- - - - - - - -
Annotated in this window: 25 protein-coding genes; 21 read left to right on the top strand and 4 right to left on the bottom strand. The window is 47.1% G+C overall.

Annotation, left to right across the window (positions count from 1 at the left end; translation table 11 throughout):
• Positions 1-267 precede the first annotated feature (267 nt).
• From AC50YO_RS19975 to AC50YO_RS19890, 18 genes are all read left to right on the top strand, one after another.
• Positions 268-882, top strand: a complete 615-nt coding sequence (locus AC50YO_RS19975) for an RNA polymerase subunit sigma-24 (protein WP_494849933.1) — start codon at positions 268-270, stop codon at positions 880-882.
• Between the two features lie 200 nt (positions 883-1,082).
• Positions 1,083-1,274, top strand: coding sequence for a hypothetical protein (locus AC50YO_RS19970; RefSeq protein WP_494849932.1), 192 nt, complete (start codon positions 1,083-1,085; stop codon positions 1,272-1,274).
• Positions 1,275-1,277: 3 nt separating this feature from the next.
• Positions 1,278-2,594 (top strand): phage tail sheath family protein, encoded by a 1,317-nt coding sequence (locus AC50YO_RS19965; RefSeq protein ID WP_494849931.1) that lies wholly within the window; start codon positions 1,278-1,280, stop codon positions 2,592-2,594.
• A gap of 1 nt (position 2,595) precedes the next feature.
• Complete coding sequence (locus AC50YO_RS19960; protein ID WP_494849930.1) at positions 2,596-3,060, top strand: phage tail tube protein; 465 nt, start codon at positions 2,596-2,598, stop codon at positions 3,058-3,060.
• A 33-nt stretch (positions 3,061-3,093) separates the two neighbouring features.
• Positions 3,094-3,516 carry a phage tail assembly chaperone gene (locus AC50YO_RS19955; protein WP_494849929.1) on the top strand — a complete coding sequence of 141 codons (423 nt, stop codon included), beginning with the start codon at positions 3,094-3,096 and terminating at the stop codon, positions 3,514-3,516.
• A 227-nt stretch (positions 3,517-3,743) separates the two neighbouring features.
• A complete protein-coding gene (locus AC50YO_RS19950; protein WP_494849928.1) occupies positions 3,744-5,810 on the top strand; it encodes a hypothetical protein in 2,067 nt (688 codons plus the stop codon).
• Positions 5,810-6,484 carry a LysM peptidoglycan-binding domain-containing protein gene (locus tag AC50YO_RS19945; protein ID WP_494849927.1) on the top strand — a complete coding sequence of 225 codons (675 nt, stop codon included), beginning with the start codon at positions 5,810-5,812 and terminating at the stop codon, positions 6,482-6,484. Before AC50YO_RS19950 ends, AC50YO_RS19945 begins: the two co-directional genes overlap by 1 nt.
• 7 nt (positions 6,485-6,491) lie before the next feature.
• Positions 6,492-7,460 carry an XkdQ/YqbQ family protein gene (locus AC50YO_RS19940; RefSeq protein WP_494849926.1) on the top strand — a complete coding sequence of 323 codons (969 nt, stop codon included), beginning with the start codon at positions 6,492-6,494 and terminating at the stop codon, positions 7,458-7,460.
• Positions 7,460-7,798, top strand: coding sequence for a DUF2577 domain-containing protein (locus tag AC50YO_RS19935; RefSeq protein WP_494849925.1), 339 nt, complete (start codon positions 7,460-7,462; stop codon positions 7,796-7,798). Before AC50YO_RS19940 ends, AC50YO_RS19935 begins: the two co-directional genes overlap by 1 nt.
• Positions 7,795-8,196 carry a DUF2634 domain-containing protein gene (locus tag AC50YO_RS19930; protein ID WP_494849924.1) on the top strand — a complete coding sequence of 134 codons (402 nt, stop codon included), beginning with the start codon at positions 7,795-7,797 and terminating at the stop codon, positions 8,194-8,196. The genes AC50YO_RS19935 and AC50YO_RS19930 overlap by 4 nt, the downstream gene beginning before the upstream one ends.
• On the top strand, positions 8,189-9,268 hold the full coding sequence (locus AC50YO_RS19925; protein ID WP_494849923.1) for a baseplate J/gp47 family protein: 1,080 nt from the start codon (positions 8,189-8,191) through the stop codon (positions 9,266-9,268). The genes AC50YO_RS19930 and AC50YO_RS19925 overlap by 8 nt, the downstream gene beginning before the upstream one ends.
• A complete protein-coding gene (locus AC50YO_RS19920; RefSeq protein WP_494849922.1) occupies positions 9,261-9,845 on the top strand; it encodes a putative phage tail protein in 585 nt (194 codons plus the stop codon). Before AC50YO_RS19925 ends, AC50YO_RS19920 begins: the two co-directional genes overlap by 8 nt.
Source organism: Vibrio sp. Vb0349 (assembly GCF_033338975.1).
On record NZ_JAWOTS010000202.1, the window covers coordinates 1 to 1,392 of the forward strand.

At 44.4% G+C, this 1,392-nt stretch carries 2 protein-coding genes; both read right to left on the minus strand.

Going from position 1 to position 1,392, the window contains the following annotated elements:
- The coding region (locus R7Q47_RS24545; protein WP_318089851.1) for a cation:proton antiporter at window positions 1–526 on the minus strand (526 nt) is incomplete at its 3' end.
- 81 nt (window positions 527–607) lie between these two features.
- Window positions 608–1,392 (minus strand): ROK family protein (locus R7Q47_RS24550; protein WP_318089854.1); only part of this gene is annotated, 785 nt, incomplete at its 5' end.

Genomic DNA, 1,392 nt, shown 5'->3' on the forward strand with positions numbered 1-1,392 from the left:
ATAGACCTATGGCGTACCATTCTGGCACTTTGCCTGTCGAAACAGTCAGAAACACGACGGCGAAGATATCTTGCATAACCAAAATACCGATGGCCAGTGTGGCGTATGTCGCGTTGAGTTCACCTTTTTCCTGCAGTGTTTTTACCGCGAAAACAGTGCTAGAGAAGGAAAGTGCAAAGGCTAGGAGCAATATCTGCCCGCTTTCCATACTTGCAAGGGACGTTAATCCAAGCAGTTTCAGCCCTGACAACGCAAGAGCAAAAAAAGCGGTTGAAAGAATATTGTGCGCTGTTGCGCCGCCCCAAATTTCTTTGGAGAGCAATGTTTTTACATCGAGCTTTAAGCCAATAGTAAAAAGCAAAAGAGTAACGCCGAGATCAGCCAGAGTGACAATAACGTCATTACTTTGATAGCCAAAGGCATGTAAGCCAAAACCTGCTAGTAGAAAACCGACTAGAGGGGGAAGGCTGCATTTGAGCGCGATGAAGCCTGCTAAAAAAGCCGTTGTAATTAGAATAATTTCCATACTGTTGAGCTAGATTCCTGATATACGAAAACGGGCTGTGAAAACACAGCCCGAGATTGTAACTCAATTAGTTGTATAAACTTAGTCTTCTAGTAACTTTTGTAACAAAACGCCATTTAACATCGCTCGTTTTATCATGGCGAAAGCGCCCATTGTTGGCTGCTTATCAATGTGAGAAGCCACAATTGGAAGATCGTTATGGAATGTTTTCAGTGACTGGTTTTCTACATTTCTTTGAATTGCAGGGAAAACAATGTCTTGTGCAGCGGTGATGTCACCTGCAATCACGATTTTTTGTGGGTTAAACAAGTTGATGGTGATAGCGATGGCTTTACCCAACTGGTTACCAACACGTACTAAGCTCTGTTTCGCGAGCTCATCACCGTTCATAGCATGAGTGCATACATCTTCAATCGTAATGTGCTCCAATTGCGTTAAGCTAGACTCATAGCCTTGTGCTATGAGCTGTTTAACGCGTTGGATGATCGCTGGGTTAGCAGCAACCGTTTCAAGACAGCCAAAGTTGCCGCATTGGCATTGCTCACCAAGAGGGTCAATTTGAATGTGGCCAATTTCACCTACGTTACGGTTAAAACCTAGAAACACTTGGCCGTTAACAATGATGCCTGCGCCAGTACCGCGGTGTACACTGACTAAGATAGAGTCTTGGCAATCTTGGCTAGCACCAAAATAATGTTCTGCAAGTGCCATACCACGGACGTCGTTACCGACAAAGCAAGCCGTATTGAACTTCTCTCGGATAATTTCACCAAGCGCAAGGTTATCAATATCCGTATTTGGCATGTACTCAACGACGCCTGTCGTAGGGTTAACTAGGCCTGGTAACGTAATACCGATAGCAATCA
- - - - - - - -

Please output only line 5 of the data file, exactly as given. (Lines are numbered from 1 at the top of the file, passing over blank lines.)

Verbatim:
• Positions 268-882, top strand: a complete 615-nt coding sequence (locus AC50YO_RS19975) for an RNA polymerase subunit sigma-24 (protein WP_494849933.1) — start codon at positions 268-270, stop codon at positions 880-882.